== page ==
A former motor inn near Hunter Mountain is now the Catskills’ most stylish stay.
By Nate Storey
November 23, 2016
Travelers and transplants have long drifted to the hemlock forests of the Catskills in search of an antidote to New York City’s bedlam. There were the early tourists and Jewish immigrants who came to glimpse America’s first resort, Catskill Mountain House, in 1824. Around the same time, artists and writers were producing works that put a spotlight on the region: The landscape paintings coming out of the Hudson River School, and literary releases such as Washington Irving’s “Rip Van Winkle” and The Last of the Mohicans by James Fenimore Cooper. More than a century later, an estimated half million disciples of the ’60s counterculture movement descended upon Woodstock for a historic music festival, refashioning the destination as a bucolic party getaway before it eventually fell into neglect.
These days, the small hamlets clustered around the Hudson River are being reborn yet again as a place for urban refugees fleeing the stresses of city life, and a proving ground for small, rustic-tinged hotels—Graham and Co., Hotel Dylan, Arnold House—that adhere to a more cosmopolitan, social-club playbook. The newest arrival, the 38-room Scribner’s Catskill Lodge, in the ski town of Hunter, might be the most ambitious yet.
“This area has gone in and out of fashion,” says cofounder Glennon Travis. “Now it’s the beginning of a big upswing.” Travis, a veteran of Soho House and Sean MacPherson’s hotels, and his partner, Marc Chodock, joined the exodus from Brooklyn two years ago and began scouting locations to bring an oft-discussed hospitality concept to fruition. After visiting more than a dozen run-down properties, they stumbled upon a peculiar motor lodge on a solitary hill facing Hunter Mountain. “It’s totally weird, you’d never build a hotel like this today,” Travis says.
Once a popular retreat for carousing weekend warriors, the space showed its wear, not to mention some dubious aesthetic choices: a subterranean replica of the Playboy mansion grotto, moth-eaten décor, and kitschy rooms with themes that ranged from Swiss cottage to “futuristic.” It might have sent the less imaginative running for the exit, but Brooklyn design firm Studio Tack saw a trove of possibility. “We walked in there and were thrilled,” cofounder Ruben Caldwell says. “It gave us license to do something so weird that we would never design from scratch.”
Caldwell and his team crafted a narrative before diving into the nuts and bolts of the design language. They envisioned groups of friends coming to hang out, ski, and hike, then gathering to tell stories at the bar or public spaces come nighttime. So a communal vibe was infused throughout. Sunken living rooms and loft suites fit up to six guests. A stovepipe fireplace and custom Spacio Torreno chairs punctuate the soaring lobby lounge (formerly the arrival driveway check-in). And, coming next year, the infamous grotto will be remade into an indoor pool, while an outdoor one will feature an amphitheater-style terrace. The rooms, varying in size and layout, all feature similarities like white-washed walls, maple floors, and terra-cotta bathrooms. “The overall design strategy was based on this idea of amplifying as much of the original architectural intent as we could, then trying to maintain enough of the weirdness in the additions without people being grossed out.” (For instance, the ceiling mirror they left above a bed in one of the suites.)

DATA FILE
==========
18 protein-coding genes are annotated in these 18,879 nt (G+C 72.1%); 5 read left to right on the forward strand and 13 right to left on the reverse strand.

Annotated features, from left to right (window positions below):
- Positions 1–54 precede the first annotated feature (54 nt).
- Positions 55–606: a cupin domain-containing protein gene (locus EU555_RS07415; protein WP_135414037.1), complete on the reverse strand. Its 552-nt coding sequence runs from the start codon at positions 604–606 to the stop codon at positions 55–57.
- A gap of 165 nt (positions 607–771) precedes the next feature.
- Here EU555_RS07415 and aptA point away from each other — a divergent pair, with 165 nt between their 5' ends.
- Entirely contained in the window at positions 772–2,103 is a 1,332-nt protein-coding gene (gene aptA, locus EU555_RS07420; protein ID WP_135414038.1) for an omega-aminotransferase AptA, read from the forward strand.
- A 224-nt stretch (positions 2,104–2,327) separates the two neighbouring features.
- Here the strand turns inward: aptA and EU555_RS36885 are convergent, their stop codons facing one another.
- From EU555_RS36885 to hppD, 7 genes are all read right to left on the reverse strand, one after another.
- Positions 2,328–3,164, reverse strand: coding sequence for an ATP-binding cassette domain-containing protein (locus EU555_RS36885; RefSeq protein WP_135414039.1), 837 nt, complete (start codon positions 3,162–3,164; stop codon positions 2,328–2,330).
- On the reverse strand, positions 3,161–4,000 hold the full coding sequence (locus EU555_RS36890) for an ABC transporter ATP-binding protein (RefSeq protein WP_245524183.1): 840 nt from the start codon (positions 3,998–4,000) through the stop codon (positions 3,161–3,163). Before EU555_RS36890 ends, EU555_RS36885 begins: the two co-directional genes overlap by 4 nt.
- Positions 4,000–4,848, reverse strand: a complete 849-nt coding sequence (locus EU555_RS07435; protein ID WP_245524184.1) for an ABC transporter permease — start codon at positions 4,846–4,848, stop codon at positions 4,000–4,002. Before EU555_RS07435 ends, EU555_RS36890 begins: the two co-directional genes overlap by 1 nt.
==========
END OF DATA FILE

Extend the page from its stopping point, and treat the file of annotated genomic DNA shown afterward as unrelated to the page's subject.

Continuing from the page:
Other elements are a nod to the lodge’s surroundings. At the Prospect restaurant, Alpine-style cuisine developed by the culinary team at Brooklyn’s Esme uses produce sourced from the many farms around the Hudson Valley, and is served in a space lined floor-to-ceiling in blond pinewood that looks out on Hunter Mountain. The artwork has a regional bent, from Emily Johnston’s landscape photography in the lobby to local textile artist Catskill Kiwi’s woven pieces above the bedside tables.
It turns out that Travis’s team concocted its own story, too, based on a fictional character named Old Man Scribner, whom they modeled after Teddy Roosevelt. “We felt like the hotel should have some legend of a general manager who is an adventurer, drinker, and writer,” he says. His influence is most potent in the restaurant’s den-like whiskey lounge, which serves an array of fresh, ingredient-forward cocktails, including one crafted in his honor.
It’s a fitting persona, since Travis imagines Scribner’s as not only a place for out-of-towners to escape, but a clubhouse for the local community, which has increasingly seen the return of the artistic-minded residents who once settled the area. “You’re up here in a little restaurant having lunch and there will be some guy in muddy boots, a flannel shirt, and beard sitting next to you and they’ll be from Carroll Gardens or Brooklyn Heights,” Travis says. “It’s becoming a beacon for creatives making a new life here.”
Caldwell says that at the very least, it’s an alternative to other oversaturated weekend destinations on the radar of New Yorkers. “It may become intolerable at some point in the future, but what’s great about the Catskills now is there aren’t the same kind of social pressures that you run into in the Hamptons. It’s a much more relaxed vibe; it’s a place you can go to escape the city and be yourself.”